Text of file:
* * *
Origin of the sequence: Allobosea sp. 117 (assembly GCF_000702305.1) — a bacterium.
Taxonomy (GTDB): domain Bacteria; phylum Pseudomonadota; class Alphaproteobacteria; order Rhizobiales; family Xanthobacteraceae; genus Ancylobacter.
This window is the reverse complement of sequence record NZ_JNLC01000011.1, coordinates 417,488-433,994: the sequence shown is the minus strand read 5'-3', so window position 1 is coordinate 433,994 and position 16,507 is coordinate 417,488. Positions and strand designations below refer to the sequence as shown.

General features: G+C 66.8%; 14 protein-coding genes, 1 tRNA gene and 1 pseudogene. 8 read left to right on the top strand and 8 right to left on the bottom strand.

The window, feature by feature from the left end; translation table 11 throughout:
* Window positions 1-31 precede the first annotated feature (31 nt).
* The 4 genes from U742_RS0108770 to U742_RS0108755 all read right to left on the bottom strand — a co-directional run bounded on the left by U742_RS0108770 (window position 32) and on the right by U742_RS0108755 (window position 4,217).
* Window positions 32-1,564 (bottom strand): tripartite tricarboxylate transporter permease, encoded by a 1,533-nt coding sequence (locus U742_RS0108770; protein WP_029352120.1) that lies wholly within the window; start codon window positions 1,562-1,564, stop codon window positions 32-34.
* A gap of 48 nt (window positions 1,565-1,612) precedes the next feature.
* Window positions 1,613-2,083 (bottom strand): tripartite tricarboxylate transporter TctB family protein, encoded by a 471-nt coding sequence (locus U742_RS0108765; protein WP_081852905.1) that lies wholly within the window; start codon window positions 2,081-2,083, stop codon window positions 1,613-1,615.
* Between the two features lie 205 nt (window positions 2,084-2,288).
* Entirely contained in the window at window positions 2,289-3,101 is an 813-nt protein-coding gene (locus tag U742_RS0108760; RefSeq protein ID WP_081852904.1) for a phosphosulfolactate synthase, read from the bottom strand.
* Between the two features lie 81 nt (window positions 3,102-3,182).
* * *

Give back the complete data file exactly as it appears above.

Origin of the sequence: Allobosea sp. 117 (assembly GCF_000702305.1) — a bacterium.
Taxonomy (GTDB): domain Bacteria; phylum Pseudomonadota; class Alphaproteobacteria; order Rhizobiales; family Xanthobacteraceae; genus Ancylobacter.
This window is the reverse complement of sequence record NZ_JNLC01000011.1, coordinates 417,488-433,994: the sequence shown is the minus strand read 5'-3', so window position 1 is coordinate 433,994 and position 16,507 is coordinate 417,488. Positions and strand designations below refer to the sequence as shown.

General features: G+C 66.8%; 14 protein-coding genes, 1 tRNA gene and 1 pseudogene. 8 read left to right on the top strand and 8 right to left on the bottom strand.

The window, feature by feature from the left end; translation table 11 throughout:
* Window positions 1-31 precede the first annotated feature (31 nt).
* The 4 genes from U742_RS0108770 to U742_RS0108755 all read right to left on the bottom strand — a co-directional run bounded on the left by U742_RS0108770 (window position 32) and on the right by U742_RS0108755 (window position 4,217).
* Window positions 32-1,564 (bottom strand): tripartite tricarboxylate transporter permease, encoded by a 1,533-nt coding sequence (locus U742_RS0108770; protein WP_029352120.1) that lies wholly within the window; start codon window positions 1,562-1,564, stop codon window positions 32-34.
* A gap of 48 nt (window positions 1,565-1,612) precedes the next feature.
* Window positions 1,613-2,083 (bottom strand): tripartite tricarboxylate transporter TctB family protein, encoded by a 471-nt coding sequence (locus U742_RS0108765; protein WP_081852905.1) that lies wholly within the window; start codon window positions 2,081-2,083, stop codon window positions 1,613-1,615.
* Between the two features lie 205 nt (window positions 2,084-2,288).
* Entirely contained in the window at window positions 2,289-3,101 is an 813-nt protein-coding gene (locus tag U742_RS0108760; RefSeq protein ID WP_081852904.1) for a phosphosulfolactate synthase, read from the bottom strand.
* Between the two features lie 81 nt (window positions 3,102-3,182).